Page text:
Wikipedia lists the average thickness of the milky-way to be about 1,000 LY - but where (roughly) within that is the sun currently? In asking this, I'm fully aware that there's no well-defined edge - ...
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2answers
245 views

Planet in which satellite(moon) and star(sun) appear together once a year

With a hypothetical system, where the moon would be always on the opposite side of the planet than the sun, in a way that the moon would only be visible at night on the planet. I don't know if this ...
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2answers
69 views

What information about a meteor's trajectory, size, or height can be derived from a single location?

If one sees a meteor, is there any way to get even a rough approximation of its height, entry angle, size, or other characteristic without triangulation from another position? If it appeared as a ...
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2answers
283 views

Curiosity Rover (MSL): current coordinates

I'm looking for information on the current coordinates of Mars Science Laboratory's Curiosity Rover. I've only found the landing site coordinates 4.5895°S ...
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3answers
235 views

Parallax, obliquity, precession, and Orion?

Today, the obliquity of the earth is about 23.4°. 6500 years ago, it was about 24.1° Imagine the blue square is the constellation of Orion, and the yellow star is the sun. Viewpoint B is you, on ...
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288 views

Why is my approach to the equation of time off by a constant?

I'm trying to better understand the causes for the equation of time by deriving an approximation from first principles. My naive approach, $EOT_{NAIVE}$, is to take the difference between the right ...
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2answers
620 views

When is the right ascension of the mean sun 0?

I understand that the right ascension of the mean sun changes (at least over a specified period) by a constant rate, but where is it zero? I had naively assumed that it would be zero at the most ...
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5answers
1k views

Anti-Matter Black Holes

Assuming for a second that there were a pocket of anti matter somewhere sufficiently large to form all the type of object we can see forming from normal matter - then one of these objects would be a ...
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3answers
454 views

Distance away from earth to see it as a full disk [duplicate]

This question is more space-related than physics-related, but here goes... How far away the earth would I have to be in order to see the earth as a full disk? What I'm looking for is a distance in ...
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0answers
25 views

What's an equation for two astronomical entities both of 4000 tonnes in weight, colliding? [duplicate]

I have next to no knowledge of any physics, but would be happy if you could answer my question... I want to know an equation for two astronomical entities such as the star Sirius (2.02 solar mass) ...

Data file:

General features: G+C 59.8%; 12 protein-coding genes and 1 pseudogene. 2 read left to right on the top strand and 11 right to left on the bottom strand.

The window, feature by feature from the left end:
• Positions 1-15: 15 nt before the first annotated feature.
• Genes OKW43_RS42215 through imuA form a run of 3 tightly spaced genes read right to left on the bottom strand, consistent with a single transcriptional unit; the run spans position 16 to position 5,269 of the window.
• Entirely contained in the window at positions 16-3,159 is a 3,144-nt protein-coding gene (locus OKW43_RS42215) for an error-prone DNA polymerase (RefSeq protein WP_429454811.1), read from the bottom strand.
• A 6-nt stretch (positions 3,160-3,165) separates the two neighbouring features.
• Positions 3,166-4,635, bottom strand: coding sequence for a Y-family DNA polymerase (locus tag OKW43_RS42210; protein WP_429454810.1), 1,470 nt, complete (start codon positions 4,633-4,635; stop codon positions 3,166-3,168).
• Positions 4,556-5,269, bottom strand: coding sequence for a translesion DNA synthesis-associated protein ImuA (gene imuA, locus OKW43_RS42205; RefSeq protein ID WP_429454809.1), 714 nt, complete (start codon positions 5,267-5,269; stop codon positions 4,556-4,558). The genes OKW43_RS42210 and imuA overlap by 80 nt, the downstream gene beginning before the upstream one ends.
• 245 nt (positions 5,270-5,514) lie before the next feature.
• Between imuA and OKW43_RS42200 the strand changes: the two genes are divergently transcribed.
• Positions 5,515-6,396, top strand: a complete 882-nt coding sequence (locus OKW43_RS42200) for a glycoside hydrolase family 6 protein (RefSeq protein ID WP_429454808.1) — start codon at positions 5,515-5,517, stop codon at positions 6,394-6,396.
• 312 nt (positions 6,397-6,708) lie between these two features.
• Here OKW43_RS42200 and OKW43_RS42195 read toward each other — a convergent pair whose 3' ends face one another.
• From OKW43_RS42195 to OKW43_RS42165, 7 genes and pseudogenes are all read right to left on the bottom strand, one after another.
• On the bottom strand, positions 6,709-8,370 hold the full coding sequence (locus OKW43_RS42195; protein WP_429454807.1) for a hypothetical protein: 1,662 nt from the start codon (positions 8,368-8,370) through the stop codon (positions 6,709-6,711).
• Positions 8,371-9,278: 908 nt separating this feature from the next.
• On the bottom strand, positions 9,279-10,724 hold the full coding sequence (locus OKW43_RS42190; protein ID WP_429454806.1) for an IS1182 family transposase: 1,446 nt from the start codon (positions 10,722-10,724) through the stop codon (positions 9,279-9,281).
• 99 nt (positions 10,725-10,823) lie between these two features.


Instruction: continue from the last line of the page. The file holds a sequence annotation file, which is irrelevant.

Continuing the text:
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4answers
1k views

What is the typical career path to become a professional Astronomer? [closed]

Here is a typical question which I have been asked many times while giving public lectures in various places. While I know one of the paths like Diploma, Masters and PhD but sometimes this is not so ...
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2answers
125 views

Is it possible that universe might not be speeding up expansion?

I'm not sure but I was thinking of galaxies shrinking with time while still moving apart from each other at almost a constant speed or less (i.e: uniform/slightly decelerating expansion). This may ...
5
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1answer
274 views

What planets are visible to the naked eye from Mars?

Here on Earth we are blessed with being able to see some other planets, Mars & Venus etc, with the naked eye on a fairly regular basis thanks to the distance between the planets. What about from ...
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6answers
2k views

What methods can astronomers use to find a black hole?

How can astronomers say, we know there are black holes at the centre of each galaxy? What methods of indirect detection are there to know where and how big a black hole is?
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1answer
116 views

Polaris distance correction and implications for cosmological measurements

Polaris has been a guiding light of navigation for centuries. But Polaris also happens to be the closest cepheid variable to our sun. These, together with the type II-A supernovae constitute standard ...
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3answers
139 views

How do we measure the range of distant objects despite relativistic effects?

When we observe astronomical objects like distant galaxies there are several complicating factors for estimating the distance: Relativistic speed result in length contraction Relativistic speed ...
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2answers
7k views

How is distance between sun and earth calculated?

How has the distance between sun and earth been calculated by scientists? and size of sun? Thanks,